AMPS allows a sow_and_subscribe command on topics that do not have a SOW enabled. In this case, AMPS simply returns no messages between group_begin and group_end.

The message flow as a sequence diagram for sow_and_subscribe commands is contained in Figure 8.2.

SOW-And-Subscribe Query Sequence Diagram

Figure 8.2: SOW-And-Subscribe Query Sequence Diagram

Historical SOW Query and Subscribe

For Topics that have History configured, AMPS SOW Query and Subscribe also allows you to begin the subscription with a historical SOW query. For historical SOW queries, the subscription begins at the point of the query with the results of the SOW query. The subscription then replays messages from the transaction log. Once messages from the transaction log have been replayed, the subscription then provides messages as AMPS publishes them.

In effect, a SOW Query and Subscribe with a historical query allows you to recreate the client state and processing as though the client had issued a SOW Query and Subscribe at the point in time of the historical query.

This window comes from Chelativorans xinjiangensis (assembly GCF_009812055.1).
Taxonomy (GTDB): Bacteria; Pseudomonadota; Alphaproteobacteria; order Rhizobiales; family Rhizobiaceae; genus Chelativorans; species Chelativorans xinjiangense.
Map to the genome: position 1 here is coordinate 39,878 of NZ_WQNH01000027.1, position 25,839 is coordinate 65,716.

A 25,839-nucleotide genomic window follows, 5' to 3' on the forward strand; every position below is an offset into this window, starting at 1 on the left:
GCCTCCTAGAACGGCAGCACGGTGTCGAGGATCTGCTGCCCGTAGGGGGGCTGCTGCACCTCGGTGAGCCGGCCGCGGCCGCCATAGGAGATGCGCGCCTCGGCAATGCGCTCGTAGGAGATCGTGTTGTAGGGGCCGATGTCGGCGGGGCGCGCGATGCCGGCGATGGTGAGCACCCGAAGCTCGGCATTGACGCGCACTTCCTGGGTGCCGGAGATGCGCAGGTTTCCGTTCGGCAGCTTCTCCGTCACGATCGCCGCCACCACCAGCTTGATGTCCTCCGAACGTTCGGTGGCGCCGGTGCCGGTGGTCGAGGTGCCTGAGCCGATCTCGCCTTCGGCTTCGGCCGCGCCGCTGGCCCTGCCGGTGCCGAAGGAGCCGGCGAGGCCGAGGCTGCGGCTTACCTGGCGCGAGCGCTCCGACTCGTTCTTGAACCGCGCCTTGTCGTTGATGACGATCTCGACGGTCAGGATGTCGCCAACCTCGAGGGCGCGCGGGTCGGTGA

A historical SOW and subscribe requires that the SOW topic is recorded in the transaction log and that history is enabled on the SOW. If history is not enabled for the topic, a SOW and subscribe command returns the current state of the SOW and the subscription begins atomically at the point in time when AMPS processes the command.

Conflated Subscriptions with SOW and Subscribe

A sow_and_subscribe command can include options for server side conflation (as described in Chapter 3 Conflated Subscriptions), just as a regular subscription can. When the command requests conflation, the results of the SOW query are not conflated, and the conflation interval and key apply to the subscription.

Replacing Subscriptions with SOW and Subscribe

As described in Chapter 3 Replacing Subscriptions, AMPS allows you to replace an existing subscription. When the subscription was entered with the sow_and_subscribe command, AMPS will re-run the SOW query delivering the messages that are in scope with the new filter but which were not previously delivered. If the subscription requests out-of-focus (OOF) messages, AMPS will deliver out of focus messages for messages that matched the previous filter but do not match the new filter. As with the initial query and subscribe, AMPS guarantees to deliver any changes to the SOW that match the filter and occur after the point of the query.